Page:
There was a story two days ago in a major newspaper talking about people living in Canada coming into the United States and smuggling things back into Canada because the tariffs are so massive. The tariffs to get common items back into Canada are so high that they have to smuggle ‘em in. They buy shoes, then they wear ‘em. They scuff ‘em up. They make ‘em sound old or look old. No, we’re treated horribly. [emphasis mine]

Anyone engaged in this alleged practice would be avoiding payment to the Canadian government. How this constitutes poor treatment of the US government and/or US retailers is a bit a of puzzler.

Getting back to Weissman and his article, he focuses on the source of the US president’s ‘information’.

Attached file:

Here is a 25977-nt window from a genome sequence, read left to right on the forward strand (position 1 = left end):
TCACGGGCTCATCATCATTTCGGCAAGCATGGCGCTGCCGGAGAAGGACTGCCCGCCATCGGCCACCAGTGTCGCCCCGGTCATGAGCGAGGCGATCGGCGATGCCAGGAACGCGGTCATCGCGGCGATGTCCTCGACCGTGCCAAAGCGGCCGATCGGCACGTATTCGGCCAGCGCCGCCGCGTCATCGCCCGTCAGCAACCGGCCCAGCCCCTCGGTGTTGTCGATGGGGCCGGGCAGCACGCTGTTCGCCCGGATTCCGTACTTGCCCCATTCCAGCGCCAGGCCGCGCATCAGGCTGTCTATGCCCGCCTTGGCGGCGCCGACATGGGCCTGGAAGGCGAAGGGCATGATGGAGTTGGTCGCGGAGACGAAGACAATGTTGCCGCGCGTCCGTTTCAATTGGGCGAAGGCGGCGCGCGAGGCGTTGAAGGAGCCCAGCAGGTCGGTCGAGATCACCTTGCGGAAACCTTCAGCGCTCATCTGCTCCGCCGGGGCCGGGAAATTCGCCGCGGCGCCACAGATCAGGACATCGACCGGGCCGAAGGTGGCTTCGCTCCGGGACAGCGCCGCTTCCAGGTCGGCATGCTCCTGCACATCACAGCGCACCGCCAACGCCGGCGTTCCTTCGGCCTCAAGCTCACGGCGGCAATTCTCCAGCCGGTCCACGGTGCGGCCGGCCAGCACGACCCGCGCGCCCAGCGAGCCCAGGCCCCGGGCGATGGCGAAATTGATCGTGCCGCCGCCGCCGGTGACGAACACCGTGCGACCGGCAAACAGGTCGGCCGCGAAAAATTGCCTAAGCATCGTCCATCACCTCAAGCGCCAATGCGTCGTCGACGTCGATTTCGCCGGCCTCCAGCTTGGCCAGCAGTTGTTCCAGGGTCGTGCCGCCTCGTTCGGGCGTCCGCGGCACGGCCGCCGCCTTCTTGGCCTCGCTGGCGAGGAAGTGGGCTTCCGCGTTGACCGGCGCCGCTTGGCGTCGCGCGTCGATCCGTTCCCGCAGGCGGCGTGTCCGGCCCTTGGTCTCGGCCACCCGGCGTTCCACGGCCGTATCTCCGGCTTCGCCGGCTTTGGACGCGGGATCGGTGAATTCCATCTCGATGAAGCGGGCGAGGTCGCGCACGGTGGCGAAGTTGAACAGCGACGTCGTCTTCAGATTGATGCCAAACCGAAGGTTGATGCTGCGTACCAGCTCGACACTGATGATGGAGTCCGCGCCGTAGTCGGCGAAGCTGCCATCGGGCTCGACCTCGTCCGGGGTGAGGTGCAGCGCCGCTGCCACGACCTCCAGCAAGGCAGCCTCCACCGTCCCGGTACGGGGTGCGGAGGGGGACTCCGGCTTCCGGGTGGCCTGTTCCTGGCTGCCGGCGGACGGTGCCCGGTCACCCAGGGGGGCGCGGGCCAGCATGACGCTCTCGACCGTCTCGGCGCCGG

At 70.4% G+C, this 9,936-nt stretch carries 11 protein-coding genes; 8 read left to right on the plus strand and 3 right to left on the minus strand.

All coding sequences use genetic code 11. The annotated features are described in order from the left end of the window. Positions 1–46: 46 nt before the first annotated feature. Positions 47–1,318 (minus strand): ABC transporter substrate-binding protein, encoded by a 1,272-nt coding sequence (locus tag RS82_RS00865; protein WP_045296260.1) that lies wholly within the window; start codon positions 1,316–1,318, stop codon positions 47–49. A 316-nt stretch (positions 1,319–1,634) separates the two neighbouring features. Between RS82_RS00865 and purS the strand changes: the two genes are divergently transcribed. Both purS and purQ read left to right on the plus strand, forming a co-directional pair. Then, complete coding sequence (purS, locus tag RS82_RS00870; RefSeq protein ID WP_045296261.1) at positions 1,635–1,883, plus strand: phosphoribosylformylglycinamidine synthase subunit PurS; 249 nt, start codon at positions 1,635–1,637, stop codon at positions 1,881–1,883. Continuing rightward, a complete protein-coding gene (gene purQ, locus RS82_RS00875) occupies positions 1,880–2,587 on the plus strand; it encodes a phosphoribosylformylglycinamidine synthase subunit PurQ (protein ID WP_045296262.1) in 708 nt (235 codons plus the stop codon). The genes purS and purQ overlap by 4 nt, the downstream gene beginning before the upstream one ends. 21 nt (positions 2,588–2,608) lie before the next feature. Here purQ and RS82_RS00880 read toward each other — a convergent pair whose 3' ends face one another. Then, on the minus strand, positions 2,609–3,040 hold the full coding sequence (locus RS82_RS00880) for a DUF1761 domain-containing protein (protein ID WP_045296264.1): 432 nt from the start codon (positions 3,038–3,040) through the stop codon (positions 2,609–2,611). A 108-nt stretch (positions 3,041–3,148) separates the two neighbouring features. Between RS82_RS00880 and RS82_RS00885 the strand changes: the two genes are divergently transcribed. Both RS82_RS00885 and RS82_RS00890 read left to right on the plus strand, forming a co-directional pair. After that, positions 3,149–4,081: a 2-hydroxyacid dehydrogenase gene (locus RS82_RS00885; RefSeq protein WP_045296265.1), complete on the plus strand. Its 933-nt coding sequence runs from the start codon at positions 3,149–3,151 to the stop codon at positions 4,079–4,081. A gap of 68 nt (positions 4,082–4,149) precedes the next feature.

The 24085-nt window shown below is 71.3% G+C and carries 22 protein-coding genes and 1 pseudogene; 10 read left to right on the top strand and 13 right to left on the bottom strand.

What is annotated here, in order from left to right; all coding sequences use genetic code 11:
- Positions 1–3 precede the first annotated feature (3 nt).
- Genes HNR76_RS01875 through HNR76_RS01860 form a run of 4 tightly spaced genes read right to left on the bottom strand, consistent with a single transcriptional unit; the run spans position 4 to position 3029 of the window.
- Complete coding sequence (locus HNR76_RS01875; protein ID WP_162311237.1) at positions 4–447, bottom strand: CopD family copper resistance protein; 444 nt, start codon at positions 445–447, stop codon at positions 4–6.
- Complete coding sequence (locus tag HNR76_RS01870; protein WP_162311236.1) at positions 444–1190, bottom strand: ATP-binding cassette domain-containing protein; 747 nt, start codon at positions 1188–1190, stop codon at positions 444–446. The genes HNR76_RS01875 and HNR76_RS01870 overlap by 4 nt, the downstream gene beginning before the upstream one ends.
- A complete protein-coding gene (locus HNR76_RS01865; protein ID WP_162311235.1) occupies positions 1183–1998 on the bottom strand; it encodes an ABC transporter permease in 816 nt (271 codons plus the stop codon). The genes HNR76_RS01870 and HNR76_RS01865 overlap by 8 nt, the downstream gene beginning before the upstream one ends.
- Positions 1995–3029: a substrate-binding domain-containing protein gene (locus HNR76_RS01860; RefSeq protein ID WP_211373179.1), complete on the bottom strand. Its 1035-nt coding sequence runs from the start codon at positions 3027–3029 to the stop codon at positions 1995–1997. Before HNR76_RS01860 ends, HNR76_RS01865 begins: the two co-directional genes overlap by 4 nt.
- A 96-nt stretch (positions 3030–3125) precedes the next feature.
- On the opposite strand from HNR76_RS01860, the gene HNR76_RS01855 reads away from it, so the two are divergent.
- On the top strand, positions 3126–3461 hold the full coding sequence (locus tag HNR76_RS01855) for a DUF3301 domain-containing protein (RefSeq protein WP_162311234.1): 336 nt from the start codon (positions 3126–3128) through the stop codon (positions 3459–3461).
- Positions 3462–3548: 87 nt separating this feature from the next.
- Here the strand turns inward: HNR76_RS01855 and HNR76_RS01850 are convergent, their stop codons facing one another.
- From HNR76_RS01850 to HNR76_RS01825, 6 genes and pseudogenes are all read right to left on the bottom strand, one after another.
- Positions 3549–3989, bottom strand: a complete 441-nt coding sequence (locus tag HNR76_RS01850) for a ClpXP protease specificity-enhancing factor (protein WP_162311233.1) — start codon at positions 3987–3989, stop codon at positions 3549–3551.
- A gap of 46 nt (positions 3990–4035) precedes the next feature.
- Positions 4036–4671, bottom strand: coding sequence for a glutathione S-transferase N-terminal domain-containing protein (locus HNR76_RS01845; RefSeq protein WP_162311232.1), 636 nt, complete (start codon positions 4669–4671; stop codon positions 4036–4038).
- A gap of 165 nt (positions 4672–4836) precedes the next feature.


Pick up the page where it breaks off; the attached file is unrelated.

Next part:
As for graphene-enhanced ‘shoes’, I hope they are as advertized.

Socially responsible AI—it’s time says University of Manchester (UK) researchers

A May 10, 2018 news item on ScienceDaily describes a report on the ‘fourth industrial revolution’ being released by the University of Manchester,

The development of new Artificial Intelligence (AI) technology is often subject to bias, and the resulting systems can be discriminatory, meaning more should be done by policymakers to ensure its development is democratic and socially responsible.

This is according to Dr Barbara Ribeiro of Manchester Institute of Innovation Research at The University of Manchester, in On AI and Robotics: Developing policy for the Fourth Industrial Revolution, a new policy report on the role of AI and Robotics in society, being published today [May 10, 2018].

Interestingly, the US White House is hosting a summit on AI today, May 10, 2018, according to a May 8, 2018 article by Danny Crichton for TechCrunch (Note: Links have been removed),